I have noticed that when I look at a cropped picture of someone's face, I fill in the remaining image of his/her body in a manner that is consistent with the face (wider face, larger body, skinnier face, frail body, large jaw, more muscular body, etc). Does the human brain immediately and accurately fill in such information and guess what a persons's body looks like from just images of the face?
Yes, barring weird instances of swelling that is localised to the face, for example. Evolutionary psychologists argue that facial cues, including adiposity and skin pigmentation, to name but two, serves as a cue for general health. If this argument holds true, it means that humans developed a fine-tuned ability to make quick judgments about someone's fitness to mate based on various factors related to health, of which facial features happens to be a big one. This might also explain why we find highly symmetrical faces more attractive, as facial symmetry is positively correlated with genetic health markers.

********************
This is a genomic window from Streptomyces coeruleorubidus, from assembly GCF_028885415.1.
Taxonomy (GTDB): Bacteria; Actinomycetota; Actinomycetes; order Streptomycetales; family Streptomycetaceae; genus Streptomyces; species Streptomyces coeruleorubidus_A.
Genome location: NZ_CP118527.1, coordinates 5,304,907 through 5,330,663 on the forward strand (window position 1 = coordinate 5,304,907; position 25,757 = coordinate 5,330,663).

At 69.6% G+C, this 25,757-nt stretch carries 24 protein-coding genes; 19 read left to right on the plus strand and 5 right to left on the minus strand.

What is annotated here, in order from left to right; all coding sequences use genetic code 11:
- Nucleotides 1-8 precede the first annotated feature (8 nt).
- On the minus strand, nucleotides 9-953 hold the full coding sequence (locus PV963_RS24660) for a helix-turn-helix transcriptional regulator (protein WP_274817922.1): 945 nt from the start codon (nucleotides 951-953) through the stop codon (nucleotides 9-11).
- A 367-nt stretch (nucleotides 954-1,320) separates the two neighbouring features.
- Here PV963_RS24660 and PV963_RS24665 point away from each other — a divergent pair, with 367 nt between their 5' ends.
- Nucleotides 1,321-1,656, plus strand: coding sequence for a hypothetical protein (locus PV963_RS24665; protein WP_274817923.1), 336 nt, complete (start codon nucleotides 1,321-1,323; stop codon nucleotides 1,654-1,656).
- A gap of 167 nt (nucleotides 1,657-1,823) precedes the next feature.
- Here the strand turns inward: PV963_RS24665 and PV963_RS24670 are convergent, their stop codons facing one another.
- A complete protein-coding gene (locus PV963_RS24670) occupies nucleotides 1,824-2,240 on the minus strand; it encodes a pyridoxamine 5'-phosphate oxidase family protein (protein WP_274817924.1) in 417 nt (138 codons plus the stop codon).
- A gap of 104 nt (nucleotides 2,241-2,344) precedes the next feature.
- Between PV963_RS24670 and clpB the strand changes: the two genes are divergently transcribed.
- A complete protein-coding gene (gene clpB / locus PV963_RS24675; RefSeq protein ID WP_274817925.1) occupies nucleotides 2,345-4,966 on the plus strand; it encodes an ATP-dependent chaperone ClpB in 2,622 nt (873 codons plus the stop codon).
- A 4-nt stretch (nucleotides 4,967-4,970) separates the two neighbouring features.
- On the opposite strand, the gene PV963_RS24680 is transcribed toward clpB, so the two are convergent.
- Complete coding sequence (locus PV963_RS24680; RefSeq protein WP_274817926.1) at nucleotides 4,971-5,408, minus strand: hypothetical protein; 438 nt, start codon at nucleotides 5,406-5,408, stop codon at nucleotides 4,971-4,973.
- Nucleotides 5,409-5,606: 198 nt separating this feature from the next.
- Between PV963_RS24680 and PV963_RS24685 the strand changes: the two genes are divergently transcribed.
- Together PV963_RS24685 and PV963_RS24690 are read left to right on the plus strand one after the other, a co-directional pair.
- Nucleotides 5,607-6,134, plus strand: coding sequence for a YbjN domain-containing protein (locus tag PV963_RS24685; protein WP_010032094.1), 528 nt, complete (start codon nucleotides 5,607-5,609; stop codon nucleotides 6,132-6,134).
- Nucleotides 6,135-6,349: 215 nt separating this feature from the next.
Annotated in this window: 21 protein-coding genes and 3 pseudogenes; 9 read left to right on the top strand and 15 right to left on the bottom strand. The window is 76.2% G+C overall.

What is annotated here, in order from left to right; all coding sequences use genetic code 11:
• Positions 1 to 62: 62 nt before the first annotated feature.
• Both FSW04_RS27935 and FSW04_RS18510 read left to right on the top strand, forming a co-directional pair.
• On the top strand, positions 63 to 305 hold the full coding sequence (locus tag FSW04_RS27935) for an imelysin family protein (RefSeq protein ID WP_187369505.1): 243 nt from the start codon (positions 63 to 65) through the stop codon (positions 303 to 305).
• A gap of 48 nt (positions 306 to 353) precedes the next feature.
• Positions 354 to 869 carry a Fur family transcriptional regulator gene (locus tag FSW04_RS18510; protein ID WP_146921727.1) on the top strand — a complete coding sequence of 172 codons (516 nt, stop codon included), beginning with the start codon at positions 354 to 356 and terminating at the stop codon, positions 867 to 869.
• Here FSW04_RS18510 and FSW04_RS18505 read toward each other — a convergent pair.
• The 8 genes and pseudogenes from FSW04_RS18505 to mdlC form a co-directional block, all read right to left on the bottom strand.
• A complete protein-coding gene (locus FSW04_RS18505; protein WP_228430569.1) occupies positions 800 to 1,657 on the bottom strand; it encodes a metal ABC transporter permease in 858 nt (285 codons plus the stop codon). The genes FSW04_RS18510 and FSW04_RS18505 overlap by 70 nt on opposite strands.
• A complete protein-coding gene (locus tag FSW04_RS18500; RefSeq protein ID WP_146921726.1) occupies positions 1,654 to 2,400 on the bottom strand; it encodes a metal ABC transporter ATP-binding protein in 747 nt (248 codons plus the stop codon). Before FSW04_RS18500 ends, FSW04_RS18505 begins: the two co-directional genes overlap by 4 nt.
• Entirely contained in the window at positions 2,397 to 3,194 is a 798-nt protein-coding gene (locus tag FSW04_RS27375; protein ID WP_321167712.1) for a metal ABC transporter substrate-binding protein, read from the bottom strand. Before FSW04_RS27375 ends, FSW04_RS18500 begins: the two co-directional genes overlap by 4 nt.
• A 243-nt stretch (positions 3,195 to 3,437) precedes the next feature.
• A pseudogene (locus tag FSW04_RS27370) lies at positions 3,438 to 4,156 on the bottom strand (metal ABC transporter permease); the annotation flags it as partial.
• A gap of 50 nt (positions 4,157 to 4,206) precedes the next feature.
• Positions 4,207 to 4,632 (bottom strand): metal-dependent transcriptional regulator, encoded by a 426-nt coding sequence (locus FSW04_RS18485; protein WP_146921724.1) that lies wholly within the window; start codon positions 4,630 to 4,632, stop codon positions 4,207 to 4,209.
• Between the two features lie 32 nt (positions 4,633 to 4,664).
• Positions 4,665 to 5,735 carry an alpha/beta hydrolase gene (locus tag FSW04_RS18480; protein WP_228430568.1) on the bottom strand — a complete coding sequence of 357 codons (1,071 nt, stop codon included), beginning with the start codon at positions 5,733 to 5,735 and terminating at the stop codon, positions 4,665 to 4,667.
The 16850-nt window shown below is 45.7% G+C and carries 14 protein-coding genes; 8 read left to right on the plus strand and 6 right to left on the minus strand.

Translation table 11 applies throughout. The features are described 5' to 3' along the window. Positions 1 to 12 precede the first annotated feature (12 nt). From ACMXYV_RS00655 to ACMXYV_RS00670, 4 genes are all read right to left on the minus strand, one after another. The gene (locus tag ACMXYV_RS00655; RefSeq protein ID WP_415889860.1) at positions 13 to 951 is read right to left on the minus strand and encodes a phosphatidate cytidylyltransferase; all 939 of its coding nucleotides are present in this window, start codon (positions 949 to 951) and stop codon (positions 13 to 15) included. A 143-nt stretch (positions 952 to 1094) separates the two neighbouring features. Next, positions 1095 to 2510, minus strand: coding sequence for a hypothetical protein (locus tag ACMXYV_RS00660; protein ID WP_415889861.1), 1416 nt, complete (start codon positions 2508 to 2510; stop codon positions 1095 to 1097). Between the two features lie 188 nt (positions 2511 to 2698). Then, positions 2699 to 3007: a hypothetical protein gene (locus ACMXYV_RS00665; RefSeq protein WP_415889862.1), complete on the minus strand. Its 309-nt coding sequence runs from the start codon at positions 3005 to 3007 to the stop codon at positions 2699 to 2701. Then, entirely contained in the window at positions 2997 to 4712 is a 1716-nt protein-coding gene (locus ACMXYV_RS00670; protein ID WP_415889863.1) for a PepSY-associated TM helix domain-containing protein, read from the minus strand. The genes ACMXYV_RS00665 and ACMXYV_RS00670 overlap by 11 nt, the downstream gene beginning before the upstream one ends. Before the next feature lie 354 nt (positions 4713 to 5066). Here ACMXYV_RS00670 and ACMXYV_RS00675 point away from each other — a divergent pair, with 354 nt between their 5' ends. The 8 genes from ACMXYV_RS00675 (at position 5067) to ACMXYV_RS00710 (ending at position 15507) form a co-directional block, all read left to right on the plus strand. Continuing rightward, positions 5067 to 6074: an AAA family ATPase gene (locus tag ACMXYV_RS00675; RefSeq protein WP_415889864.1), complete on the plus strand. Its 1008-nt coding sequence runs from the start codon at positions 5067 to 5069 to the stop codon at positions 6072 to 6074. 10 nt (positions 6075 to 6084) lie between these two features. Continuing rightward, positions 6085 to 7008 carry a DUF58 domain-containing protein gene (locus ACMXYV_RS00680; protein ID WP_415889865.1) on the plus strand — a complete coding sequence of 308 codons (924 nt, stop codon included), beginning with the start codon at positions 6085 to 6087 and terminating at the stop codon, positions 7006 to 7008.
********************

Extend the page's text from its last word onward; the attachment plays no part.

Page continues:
Another example is the seemingly robust correlation between testosterone levels and the square jaw that you mentioned. In turn, testosterone and muscle mass are linked. Ao seeing someone with a square jaw, you automatically infer their testosterone levels as well.
Apart from that, there is an obvious correlation between facial adiposity and BMI, which heavily influences judgments about general health and mating preference.
Short answer: You have this ability because it's highly advantageous when it comes to making judgments about choosing good mates.